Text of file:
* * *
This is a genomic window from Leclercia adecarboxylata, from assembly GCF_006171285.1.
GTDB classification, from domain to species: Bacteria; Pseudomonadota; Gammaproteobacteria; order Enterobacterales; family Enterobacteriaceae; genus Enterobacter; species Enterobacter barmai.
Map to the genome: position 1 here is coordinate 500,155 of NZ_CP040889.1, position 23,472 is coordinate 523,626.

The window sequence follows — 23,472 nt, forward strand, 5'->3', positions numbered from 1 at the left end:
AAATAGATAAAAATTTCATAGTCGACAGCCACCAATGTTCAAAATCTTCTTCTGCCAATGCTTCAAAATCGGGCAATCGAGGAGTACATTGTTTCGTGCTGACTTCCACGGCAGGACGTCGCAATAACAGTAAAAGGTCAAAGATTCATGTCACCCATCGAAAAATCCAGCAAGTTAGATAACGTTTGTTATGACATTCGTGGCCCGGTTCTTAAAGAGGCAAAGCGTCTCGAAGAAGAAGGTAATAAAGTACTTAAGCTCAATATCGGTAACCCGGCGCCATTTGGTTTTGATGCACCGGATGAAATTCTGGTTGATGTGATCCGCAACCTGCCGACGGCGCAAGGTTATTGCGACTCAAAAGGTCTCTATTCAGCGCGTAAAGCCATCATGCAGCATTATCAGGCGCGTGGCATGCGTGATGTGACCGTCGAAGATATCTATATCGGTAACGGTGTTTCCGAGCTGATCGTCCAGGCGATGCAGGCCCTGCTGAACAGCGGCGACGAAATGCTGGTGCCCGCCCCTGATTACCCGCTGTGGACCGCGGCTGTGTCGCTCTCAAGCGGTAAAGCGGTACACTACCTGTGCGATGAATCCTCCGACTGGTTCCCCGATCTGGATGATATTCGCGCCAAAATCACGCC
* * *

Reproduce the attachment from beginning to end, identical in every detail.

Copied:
This is a genomic window from Leclercia adecarboxylata, from assembly GCF_006171285.1.
GTDB classification, from domain to species: Bacteria; Pseudomonadota; Gammaproteobacteria; order Enterobacterales; family Enterobacteriaceae; genus Enterobacter; species Enterobacter barmai.
Map to the genome: position 1 here is coordinate 500,155 of NZ_CP040889.1, position 23,472 is coordinate 523,626.

The window sequence follows — 23,472 nt, forward strand, 5'->3', positions numbered from 1 at the left end:
AAATAGATAAAAATTTCATAGTCGACAGCCACCAATGTTCAAAATCTTCTTCTGCCAATGCTTCAAAATCGGGCAATCGAGGAGTACATTGTTTCGTGCTGACTTCCACGGCAGGACGTCGCAATAACAGTAAAAGGTCAAAGATTCATGTCACCCATCGAAAAATCCAGCAAGTTAGATAACGTTTGTTATGACATTCGTGGCCCGGTTCTTAAAGAGGCAAAGCGTCTCGAAGAAGAAGGTAATAAAGTACTTAAGCTCAATATCGGTAACCCGGCGCCATTTGGTTTTGATGCACCGGATGAAATTCTGGTTGATGTGATCCGCAACCTGCCGACGGCGCAAGGTTATTGCGACTCAAAAGGTCTCTATTCAGCGCGTAAAGCCATCATGCAGCATTATCAGGCGCGTGGCATGCGTGATGTGACCGTCGAAGATATCTATATCGGTAACGGTGTTTCCGAGCTGATCGTCCAGGCGATGCAGGCCCTGCTGAACAGCGGCGACGAAATGCTGGTGCCCGCCCCTGATTACCCGCTGTGGACCGCGGCTGTGTCGCTCTCAAGCGGTAAAGCGGTACACTACCTGTGCGATGAATCCTCCGACTGGTTCCCCGATCTGGATGATATTCGCGCCAAAATCACGCC